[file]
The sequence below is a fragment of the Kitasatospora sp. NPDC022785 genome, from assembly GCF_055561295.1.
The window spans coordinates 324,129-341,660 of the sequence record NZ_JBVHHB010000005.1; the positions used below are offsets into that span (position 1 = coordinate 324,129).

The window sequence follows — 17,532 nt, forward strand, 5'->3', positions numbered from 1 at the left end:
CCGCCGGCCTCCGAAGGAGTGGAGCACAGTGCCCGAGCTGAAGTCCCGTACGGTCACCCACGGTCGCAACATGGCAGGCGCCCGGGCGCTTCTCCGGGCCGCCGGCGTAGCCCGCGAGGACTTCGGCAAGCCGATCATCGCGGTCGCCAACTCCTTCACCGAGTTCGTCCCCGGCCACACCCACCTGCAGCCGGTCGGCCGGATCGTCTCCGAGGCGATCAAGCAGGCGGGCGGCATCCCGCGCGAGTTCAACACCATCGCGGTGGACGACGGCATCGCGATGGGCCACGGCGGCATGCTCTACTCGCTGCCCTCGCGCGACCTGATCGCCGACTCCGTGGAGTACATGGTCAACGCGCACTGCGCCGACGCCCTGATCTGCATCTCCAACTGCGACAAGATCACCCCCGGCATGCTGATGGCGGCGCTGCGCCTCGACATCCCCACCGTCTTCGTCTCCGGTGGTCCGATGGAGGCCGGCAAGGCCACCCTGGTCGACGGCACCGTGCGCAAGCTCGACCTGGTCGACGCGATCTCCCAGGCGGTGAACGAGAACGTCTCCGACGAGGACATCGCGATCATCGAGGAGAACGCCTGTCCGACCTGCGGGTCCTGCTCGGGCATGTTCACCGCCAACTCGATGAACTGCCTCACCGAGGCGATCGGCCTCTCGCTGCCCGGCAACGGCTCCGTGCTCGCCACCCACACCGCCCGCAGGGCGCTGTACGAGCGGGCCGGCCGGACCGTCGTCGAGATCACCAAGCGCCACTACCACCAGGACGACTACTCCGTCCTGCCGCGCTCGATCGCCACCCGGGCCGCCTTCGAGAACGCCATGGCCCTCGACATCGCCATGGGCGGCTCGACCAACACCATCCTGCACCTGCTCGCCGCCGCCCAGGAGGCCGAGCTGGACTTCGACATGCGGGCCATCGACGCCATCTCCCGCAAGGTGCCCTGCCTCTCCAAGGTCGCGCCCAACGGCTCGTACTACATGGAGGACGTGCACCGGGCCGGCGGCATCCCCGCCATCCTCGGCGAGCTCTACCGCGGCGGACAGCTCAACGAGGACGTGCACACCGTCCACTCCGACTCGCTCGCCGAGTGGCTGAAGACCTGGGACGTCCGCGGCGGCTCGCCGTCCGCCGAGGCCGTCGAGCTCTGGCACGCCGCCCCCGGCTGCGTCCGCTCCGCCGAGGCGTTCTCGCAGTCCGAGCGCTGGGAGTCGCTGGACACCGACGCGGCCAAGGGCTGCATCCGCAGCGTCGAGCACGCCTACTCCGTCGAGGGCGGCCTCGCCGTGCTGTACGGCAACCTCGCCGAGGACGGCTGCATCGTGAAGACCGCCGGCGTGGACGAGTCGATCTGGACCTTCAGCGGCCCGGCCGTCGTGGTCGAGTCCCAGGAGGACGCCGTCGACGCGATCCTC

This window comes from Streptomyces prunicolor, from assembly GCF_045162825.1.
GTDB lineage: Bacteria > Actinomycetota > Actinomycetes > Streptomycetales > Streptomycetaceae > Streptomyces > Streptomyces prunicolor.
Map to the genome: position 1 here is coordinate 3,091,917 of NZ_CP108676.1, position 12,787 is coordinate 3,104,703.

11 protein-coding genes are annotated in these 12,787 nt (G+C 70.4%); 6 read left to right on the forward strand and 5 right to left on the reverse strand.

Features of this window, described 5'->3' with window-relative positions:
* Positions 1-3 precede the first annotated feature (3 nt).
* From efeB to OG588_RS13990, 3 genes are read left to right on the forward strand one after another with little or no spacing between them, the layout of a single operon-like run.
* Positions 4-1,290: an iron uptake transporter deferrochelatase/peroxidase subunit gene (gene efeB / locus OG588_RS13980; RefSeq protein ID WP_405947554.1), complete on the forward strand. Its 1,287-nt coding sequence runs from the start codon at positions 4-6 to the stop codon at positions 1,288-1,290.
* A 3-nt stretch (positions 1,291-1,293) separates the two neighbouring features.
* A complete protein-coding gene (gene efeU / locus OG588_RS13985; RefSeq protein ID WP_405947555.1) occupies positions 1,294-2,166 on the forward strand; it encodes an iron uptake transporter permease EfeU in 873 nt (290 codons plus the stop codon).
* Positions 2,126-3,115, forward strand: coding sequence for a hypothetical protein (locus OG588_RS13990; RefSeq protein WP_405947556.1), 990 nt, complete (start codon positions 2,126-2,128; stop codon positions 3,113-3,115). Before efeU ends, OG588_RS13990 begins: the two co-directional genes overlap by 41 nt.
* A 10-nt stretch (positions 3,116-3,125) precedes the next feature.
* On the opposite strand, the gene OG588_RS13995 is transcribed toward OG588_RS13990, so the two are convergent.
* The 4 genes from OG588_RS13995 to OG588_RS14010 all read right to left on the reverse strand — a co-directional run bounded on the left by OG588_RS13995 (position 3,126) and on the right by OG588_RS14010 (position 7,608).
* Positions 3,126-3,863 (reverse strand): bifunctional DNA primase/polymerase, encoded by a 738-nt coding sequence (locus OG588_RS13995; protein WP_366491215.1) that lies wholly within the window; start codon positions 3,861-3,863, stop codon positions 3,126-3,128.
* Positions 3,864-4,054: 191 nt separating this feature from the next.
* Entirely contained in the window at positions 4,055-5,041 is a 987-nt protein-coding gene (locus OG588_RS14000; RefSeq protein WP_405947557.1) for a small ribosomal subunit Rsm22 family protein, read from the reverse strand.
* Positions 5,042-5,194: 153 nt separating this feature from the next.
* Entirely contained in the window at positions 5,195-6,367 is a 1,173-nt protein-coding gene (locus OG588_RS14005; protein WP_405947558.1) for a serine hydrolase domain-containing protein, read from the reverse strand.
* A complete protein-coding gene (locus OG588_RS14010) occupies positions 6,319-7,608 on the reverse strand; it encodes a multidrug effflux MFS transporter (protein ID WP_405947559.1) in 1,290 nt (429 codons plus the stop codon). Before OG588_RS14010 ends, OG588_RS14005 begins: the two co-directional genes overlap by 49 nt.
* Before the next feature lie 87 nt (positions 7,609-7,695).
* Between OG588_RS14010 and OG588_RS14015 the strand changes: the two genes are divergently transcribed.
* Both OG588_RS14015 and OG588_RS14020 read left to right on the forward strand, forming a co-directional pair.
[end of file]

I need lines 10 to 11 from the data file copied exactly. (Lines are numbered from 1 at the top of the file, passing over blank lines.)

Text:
* Positions 1-3 precede the first annotated feature (3 nt).
* From efeB to OG588_RS13990, 3 genes are read left to right on the forward strand one after another with little or no spacing between them, the layout of a single operon-like run.